A pseudo-random function (PRF) is a family of deterministic functions indexed by a parameter, such that a randomly selected instance is computationally indistinguishable from a uniformly random function with the same input and output spaces.

A pseudorandom function family is a finite set of deterministic functions that share the same given (finite) input and output spaces, indexed by a parameter which selects the exact function. Pseudorandomness is achieved if an instance of the family, obtained with a uniformly random selection of the index parameter, is computationally indistinguishable from a function selected at random and uniformly among the whole set of possible deterministic functions with the same input and output spaces.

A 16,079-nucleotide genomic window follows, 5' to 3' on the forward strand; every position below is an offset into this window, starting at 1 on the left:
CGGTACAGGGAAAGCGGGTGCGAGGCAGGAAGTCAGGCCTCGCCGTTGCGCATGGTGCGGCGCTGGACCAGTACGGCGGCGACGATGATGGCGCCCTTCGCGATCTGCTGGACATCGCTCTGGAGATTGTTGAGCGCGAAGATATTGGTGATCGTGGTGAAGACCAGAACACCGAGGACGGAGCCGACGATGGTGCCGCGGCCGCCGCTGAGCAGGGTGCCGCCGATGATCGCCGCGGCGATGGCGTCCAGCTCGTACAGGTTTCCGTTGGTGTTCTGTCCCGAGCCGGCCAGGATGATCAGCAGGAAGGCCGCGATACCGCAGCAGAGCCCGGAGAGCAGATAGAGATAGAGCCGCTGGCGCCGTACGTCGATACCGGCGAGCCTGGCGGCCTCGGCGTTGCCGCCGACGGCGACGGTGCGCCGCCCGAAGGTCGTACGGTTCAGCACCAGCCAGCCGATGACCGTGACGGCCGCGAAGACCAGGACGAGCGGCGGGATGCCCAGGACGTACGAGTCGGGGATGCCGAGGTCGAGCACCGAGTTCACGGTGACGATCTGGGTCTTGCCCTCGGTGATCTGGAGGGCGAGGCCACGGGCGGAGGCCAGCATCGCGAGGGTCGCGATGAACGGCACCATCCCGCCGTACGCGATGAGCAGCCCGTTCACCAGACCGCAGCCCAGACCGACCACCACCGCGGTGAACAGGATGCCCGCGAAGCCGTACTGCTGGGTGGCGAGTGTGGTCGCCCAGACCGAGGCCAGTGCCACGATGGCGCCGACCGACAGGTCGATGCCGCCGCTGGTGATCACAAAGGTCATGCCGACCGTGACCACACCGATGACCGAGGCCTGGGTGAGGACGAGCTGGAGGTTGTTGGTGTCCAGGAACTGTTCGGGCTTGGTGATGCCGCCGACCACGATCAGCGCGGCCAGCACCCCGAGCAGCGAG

PRF are most useful when they are efficiently computable. There is no theoretical guarantee that PRF can really exist, but many candidates are known, which cannot be distinguished from random functions with non-negligible probability by attackers with finite computing power. A common example is HMAC/SHA-256; the key is then the selection parameter, with a size large enough to thwart exhaustive search.